Will Liturgy Save Us?
When I entered college, I left the church I had spent most of my youth in. Fairly quickly, I found myself in an Anglican church and developed a deep love for the beauty and theological richness of the liturgy. So much that I had found frustrating in my youth seemed answered in the carefully thought out rhythms of that form of worship.
Being an individual chronically prone to philosophizing and theologizing, I naturally started to reflect on all the virtues that come with liturgy—how it teaches us as we worship, how it helps us avoid theological myopia, etc. I even became convinced of the notion that “the law of prayer is the law of belief.” Liturgy wasn’t just something I appreciated, it was objectively better. A big feature in this theory was a particular understanding of religious formation. It isn’t enough for us just to consciously acknowledge something, we need to have it constantly breaking into our lives and shaping us. Liturgy, I believed, had the power to do this.
I’m not alone in thinking this way. One could look, for example, at the ideas of James K.A. Smith, who has talked about how our world has “liturgies” that form us (such as the liturgy of the mall), and so how we need rich liturgies to counter these destructive narratives. Other thinkers have similarly argued that liturgy is necessary to save us from secularism and the practical atheism it entails.
This kind of thinking has also led many people I know, including myself at times, to have a sense of spiritual growth in having moved from “non-liturgical” backgrounds into Anglicanism or other “high church” denominations.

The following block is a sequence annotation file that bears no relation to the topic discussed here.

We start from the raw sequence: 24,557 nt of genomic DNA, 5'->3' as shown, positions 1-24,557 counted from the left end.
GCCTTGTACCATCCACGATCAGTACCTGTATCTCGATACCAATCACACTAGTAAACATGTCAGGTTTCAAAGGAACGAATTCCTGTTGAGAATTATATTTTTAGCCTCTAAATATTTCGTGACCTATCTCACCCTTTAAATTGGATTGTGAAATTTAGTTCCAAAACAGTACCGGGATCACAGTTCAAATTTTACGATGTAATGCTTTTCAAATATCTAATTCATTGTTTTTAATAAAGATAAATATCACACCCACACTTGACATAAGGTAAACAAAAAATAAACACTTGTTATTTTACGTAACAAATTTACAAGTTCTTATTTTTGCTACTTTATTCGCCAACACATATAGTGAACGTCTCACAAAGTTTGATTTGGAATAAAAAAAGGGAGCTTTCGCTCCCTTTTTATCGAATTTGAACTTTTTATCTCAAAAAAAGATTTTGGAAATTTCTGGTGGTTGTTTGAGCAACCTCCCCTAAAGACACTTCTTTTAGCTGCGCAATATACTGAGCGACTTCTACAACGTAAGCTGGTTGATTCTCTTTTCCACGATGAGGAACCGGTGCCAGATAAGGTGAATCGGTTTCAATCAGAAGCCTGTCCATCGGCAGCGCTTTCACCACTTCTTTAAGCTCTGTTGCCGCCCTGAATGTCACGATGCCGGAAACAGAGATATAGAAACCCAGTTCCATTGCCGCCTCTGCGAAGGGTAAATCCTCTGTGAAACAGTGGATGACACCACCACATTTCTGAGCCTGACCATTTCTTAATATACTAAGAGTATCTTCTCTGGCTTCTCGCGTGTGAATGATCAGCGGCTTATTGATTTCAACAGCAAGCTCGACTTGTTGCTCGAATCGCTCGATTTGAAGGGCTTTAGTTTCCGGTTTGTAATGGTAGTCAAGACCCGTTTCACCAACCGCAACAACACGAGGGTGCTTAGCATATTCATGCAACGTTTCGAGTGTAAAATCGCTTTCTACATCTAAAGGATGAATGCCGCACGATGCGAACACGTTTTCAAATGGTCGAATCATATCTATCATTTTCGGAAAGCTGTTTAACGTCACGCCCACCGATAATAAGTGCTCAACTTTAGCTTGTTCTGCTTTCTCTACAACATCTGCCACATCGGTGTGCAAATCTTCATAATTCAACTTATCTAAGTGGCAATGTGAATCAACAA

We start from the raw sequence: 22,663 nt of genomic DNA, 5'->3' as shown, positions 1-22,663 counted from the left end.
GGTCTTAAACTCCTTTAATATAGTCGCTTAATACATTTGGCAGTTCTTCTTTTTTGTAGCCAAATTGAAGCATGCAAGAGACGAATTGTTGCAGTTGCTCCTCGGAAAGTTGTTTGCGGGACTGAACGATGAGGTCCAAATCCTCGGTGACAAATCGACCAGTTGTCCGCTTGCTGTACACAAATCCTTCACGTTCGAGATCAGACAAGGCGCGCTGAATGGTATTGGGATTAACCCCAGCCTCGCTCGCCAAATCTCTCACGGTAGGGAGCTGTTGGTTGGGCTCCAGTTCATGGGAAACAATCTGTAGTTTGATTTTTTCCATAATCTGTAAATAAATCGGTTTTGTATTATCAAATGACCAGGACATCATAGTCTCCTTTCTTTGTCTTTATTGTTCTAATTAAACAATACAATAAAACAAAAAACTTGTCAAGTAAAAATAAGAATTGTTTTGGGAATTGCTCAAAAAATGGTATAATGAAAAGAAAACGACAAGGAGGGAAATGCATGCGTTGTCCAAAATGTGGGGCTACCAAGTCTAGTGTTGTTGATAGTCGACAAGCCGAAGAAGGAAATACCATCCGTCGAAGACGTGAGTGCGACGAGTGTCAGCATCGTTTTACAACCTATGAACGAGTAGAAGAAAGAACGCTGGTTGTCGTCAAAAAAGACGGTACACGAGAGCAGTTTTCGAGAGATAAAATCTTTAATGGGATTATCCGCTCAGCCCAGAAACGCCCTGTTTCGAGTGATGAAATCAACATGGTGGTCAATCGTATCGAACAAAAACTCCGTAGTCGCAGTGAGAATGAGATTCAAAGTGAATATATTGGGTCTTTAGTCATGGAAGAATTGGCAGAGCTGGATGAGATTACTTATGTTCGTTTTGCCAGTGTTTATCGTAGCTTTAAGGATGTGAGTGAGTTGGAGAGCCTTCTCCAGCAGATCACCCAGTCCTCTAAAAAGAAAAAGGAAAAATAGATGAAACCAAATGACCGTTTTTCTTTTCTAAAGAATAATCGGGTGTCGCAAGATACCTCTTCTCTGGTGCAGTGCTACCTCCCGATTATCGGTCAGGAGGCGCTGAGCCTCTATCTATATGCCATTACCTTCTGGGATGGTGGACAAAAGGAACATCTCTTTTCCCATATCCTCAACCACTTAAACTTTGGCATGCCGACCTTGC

Yet, there is a problem with all of this theory—the facts don’t match it. One needs look no further than England or Quebec, two deeply secular societies who were not all that long ago dominated by strongly liturgical churches. If liturgy is supposed to form us into better Christians—how did this happen?
It probably isn’t the fault of the liturgy, but neither is liturgy, by itself, the solution.
The problem is that liturgy is powerful, but only when it fits into a network of other realities that give it its force (e.g. the commitment of leaders and parishioners to discipleship, solid catechism, the preaching of the Word, and, chiefly, the activity of the Holy Spirit).
Let’s look at the lectionary as just one practical example of this. I love the lectionary. I deeply appreciate that it forces us to encounter a broad range of Scripture. I like that it means, in the words of my mother, that “You get a good sermon even if the sermon is terrible.” Yet, if there’s one thing I’ve learned from the three years I’ve been at a (semi)liberal Anglican church, it’s that the lectionary is useless if separated from a larger understanding of the story of Scripture. On their own, lectionary readings are just a confusing bombardment of weird stories and nice sayings separated from the narrative of God’s covenant redemption of his people, and so they don’t make any sense to the average layperson.
I still love the liturgy, and I still believe there is much good it can bring us. I certainly think it is better to have carefully thought out liturgies over the accidental ones I grew up in. Yet, liturgy isn’t enough. Liturgy will not save us. Liturgy cannot keep our society from slipping away from God—not on its own.
 I am here using liturgy in the formal sense of a written out prayer book with explicit set forms. I realize that, in reality, every church has some liturgy or another
Latest posts by Kevin G. (see all)
- All the Company of Heaven: Praying to the Saints - October 31, 2016
- C.S. Lewis, Roman Catholicism, and Bad Apologetics - August 1, 2016
- Sabbath and the End of Work - May 24, 2016